mumvmeyolu Home
W(mnu¢uu7:u
to confide: full-thu- the mini
mmumm All
m winema- dined up or
ndaremgnededtobemt
It the meeting. 111-Inca men
a! the community an ill. Invit
edtonflendflumeeungnouto
mammal-inviting
Spud Dealers Are
Cooperating With
Marketing Plans
Removal of Cull Compe
tition Helps Maintain
Markets
Mimics-strewn“:
bbepohtom’ committee 100
mmmumm
thhmmby'redwuflnltotho
mumm.neonlyw
acuity now being Wood, he
Mmmmrewmwho
hue mmndtojolnlntheenon
tomomthemrkeu.
The plan of dying the culls u
mmmmm.w.wu
mmnndwthctmmmr
stock feedu'e beincthus treated.
‘mmuhmummhut
wouldmukethemume
onthefoodmm.
Emmeormmockndenmnm
htveuofummedtomm
mm.mm.mlmd
mmmmmm
“WBO. LAnotherload
m dumped along the W!-
Shlppen mt mention from
flaminthedtmeoo.
undutoonlequence.mnbhw
mum-influ- price mmmuon
ummmmmm
Pioneer Tells About Kennewick
As? It Was! Fifty-Five Years Ago
i fifty-tive mu 880.1511: Wino!
{Kennewick m Winn Ind
‘nonholm'pmeut'swe.m-dm¢
{to Mn. W. 1". Wl. HM:-
m m who came to this
vicinity at that time. The achool
honne.d|erelnembeu,wulocated
neuwhemtnehuhencufemnds
on thehkhnymr the pro-mt
brine.
\Neuoymghennmtumm
with s W mum 10-Icater!abmxtuduuulmdyam-men.»
Icater!abmxtuduuulmdyam-men.»
und north otwherethe Ohm
aneJutoephntumm.
Atmflmthetowncondeo!
thewwebtmdmmnmmd
ammmbyllr.uepu.
Benton Grangers
Well Represented
at Convention
Benton County armo' were
mmummu
mmmmmwnm
verlutweek. unmounte
entwinedumawm.
LII-.and Ismael-xi Ind‘
www.mmnn
macs-.anmummmm.
mommmm.end‘
manna-enmemmn.
manhunnum
MELWIM'IDW
Andean and the In. Jr’s”.
w.n.m.c.c.mmau
momm.n.n.wma.s.
8W 1.. l". min-rend
MBnnmesm'fln
elecwdtotheomoeotcmm.
manymjdnedwln.
mmnwmatrJndm-mn.
L.mur.muu.wm.ou
farmer Benton County We“.
and the Min m at a.
luncheon. My night they
were the guests of the Hanoi-um
Knutc am. who had flown from
Iwmmmn.c.wmamem
sion.
mreputuvexymmmd
Wanting.
Utilities MW
woshlncton. D. GM Power
Communion has completed 1 survey
of 385 privately owned electuc attl
lty companies. man; than
90 peneent of the country's output.
with tea! net: at mmm.
Umatilla Dam
Item Replaced
in Senate Bill
Project Is Recommended
by Committee After the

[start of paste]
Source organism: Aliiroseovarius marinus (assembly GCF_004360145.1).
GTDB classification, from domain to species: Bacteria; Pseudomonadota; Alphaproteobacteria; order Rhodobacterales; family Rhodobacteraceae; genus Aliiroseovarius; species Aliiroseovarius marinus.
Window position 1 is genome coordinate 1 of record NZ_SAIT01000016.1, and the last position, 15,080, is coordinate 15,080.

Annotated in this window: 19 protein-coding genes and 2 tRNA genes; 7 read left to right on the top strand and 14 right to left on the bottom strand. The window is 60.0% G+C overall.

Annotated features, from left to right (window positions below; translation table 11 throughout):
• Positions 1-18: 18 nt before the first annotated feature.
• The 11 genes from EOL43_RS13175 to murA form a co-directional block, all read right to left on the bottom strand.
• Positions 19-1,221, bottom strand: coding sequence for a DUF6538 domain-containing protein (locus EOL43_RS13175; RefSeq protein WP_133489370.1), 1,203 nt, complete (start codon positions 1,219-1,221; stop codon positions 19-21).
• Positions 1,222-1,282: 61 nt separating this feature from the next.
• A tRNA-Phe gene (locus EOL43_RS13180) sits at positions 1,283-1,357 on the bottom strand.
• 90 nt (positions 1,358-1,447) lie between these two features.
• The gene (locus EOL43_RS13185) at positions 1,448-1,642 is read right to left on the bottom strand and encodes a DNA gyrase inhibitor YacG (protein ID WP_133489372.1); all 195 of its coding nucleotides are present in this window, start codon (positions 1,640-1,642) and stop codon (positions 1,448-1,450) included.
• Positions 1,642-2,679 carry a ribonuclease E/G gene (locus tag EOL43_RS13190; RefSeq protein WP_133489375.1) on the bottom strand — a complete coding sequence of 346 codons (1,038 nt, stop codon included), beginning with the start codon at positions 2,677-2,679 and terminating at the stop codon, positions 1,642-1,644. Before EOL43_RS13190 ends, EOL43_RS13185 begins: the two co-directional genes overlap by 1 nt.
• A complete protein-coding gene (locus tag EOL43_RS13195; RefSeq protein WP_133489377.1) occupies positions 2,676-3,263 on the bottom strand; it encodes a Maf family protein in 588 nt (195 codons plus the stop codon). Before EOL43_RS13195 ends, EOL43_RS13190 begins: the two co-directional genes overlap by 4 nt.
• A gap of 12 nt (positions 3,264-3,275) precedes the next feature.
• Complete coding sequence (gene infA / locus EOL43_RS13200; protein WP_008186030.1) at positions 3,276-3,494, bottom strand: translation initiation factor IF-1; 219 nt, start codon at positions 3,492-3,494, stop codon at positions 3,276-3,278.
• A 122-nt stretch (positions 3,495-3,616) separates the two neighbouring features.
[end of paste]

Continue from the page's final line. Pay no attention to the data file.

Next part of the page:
House Refusal
(”fixation of e 328,700.00!) nev
lutlon dam on the Comic. fiver
et Umtille rapids to pemtt hem
traffic Inland to m. Idaho
we: W m '7 the
mute commerce committee. ao
oordlnc to Annotated Pre- report.
A telegram from new Confluen
hech to the Km chamber at
commerce ave the me Informs
tion.
Mthenflmotflum
«,me
committee included ninth.”
ram and Mom “tum
hm.
The committee heathen-om
madman-tumm-
Inc MW of the name
Northwestendudedthhtttm
“pet-teat" (m n engineering
Wat.
"the 11mm. dent.” the com
um wort aid. “will mum
the not of the Columbia. um and
wfllmtemuylncmeethemeot
the generating plant at Bonne
mumlwmuuwut."
The commtttee recommended thet
the Ulnatilla dam ahould be con
structed for navigation only at the
ment time. “with foundatlonl
and much ccnatmction an engineer!
rind necelury for the ultinute in
stallation of wheels end generator
for mating electric enemy Which
will in time be needed in this (am
ed auction—the Pacific Northwest."
The house defeated the project
otter meniom by toes of the od
minmion’l DWI! power pro
m tint the an was defined
primarily for power mention in
competition with prim enterprise.
‘who tho m the post 011100.11»
unto“ JIM Included cod
bunkers, water “at. stock mdu.
depot. turntable. etc.
rim-tive your menu the
numdmuemnat'metneud.
Museum-men mm. 'm
mwmewm
Wt mm: a a: were tented
”mummmom macr
-IckK..sunnpundex-.theoammsnd
of Dept. w. a. any.
mm,~.wmu¢
untutheoomfimotuhenumd
hate In 18”..
Matthewphnmmn
tobeuendumlownterlnthe
www.mmummm
nymmmmumme.
The ruined et that time me lo
aned comm north at the pane
mutantmywmchcmwep-
Kennewick’eflrnechoolhouu n.
ma. Mn. Bondermm mnem-
Mbetweentheooelbunkeu and
the stock m. and Mrs. bury
fink m the flat vember. She
mpddeermonth for teach
lnc the curly-day Kennewick young
sters. mmmlhulduum
'mmmey are and
aohoolwtheaheldlnoneofthe
{town banana um Me:- in u m
vatehome.
of typical western “box frame” con
mm, we: hunt «you emu
thepreeentlocetlonorthe Ruben
’ceteonthe may. Tablet-wed
3untutheYeUmlmmmazlm
parment 'OO. built _the “.000
Width; fez-thet root In Mat 1:
Mmemwdm_ 'end'eerved
1.3: home of knowlefletorthe
Kennewick youth mm the Wuh-
Ileny.’ may now .W
Wdtbeeeflydwm
‘b'e ma by both m. and Mn.
jfloudumnenden‘etterqoon with
:Mnuuuud-ummdmuu
i‘ metamtomodems.
i Am the early dey unwant
-01 this section as mulled In! the
laundemm were the 101 m
nemee. home of whom still have
W 11m in the “act:
like Cantu» A. P. 0117. John
MMMMMW
c. J. Beach. A. R. beeper. c. P.
Anne. Gun Pearson. acorn Hume:
magnum.
This interview 1: I short du
monotmtunawm
u it w {my-five you! no. that
Mummwmmu
‘mmmmeantnmmm
‘O3 mounted sud nhtedbym
juyton.whoctmetoxennewlcktho
\yaroftheWflood-Anm
‘ unuyaonuuuummum
lodtomnhoutthttmhldon
{mum—commutmmy.
‘oureenouch. Mocha-mum;
‘memm
bemuonod.
NO. 12